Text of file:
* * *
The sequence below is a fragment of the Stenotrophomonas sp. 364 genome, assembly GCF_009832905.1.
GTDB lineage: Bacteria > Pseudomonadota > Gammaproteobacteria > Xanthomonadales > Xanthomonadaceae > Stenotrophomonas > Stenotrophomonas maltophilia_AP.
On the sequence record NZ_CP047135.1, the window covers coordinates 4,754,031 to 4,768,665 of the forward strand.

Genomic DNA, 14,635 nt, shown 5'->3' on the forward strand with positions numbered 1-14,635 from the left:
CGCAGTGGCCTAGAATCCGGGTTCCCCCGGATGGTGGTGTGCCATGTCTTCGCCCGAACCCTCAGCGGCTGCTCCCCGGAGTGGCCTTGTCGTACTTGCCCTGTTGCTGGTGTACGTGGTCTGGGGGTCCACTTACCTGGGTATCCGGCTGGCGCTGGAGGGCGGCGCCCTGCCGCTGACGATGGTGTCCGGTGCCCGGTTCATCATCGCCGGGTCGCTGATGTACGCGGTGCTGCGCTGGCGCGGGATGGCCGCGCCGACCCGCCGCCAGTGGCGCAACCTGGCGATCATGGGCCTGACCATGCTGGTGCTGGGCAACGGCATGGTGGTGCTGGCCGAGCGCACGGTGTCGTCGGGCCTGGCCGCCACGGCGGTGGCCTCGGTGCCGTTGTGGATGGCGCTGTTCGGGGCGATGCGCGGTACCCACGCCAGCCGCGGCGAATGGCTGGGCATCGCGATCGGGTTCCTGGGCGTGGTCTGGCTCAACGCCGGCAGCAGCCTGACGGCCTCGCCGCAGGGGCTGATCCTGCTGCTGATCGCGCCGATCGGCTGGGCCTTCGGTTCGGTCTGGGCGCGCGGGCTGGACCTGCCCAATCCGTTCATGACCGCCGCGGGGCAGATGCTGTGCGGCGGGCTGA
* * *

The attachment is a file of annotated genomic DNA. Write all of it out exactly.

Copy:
The sequence below is a fragment of the Stenotrophomonas sp. 364 genome, assembly GCF_009832905.1.
GTDB lineage: Bacteria > Pseudomonadota > Gammaproteobacteria > Xanthomonadales > Xanthomonadaceae > Stenotrophomonas > Stenotrophomonas maltophilia_AP.
On the sequence record NZ_CP047135.1, the window covers coordinates 4,754,031 to 4,768,665 of the forward strand.

Genomic DNA, 14,635 nt, shown 5'->3' on the forward strand with positions numbered 1-14,635 from the left:
CGCAGTGGCCTAGAATCCGGGTTCCCCCGGATGGTGGTGTGCCATGTCTTCGCCCGAACCCTCAGCGGCTGCTCCCCGGAGTGGCCTTGTCGTACTTGCCCTGTTGCTGGTGTACGTGGTCTGGGGGTCCACTTACCTGGGTATCCGGCTGGCGCTGGAGGGCGGCGCCCTGCCGCTGACGATGGTGTCCGGTGCCCGGTTCATCATCGCCGGGTCGCTGATGTACGCGGTGCTGCGCTGGCGCGGGATGGCCGCGCCGACCCGCCGCCAGTGGCGCAACCTGGCGATCATGGGCCTGACCATGCTGGTGCTGGGCAACGGCATGGTGGTGCTGGCCGAGCGCACGGTGTCGTCGGGCCTGGCCGCCACGGCGGTGGCCTCGGTGCCGTTGTGGATGGCGCTGTTCGGGGCGATGCGCGGTACCCACGCCAGCCGCGGCGAATGGCTGGGCATCGCGATCGGGTTCCTGGGCGTGGTCTGGCTCAACGCCGGCAGCAGCCTGACGGCCTCGCCGCAGGGGCTGATCCTGCTGCTGATCGCGCCGATCGGCTGGGCCTTCGGTTCGGTCTGGGCGCGCGGGCTGGACCTGCCCAATCCGTTCATGACCGCCGCGGGGCAGATGCTGTGCGGCGGGCTGA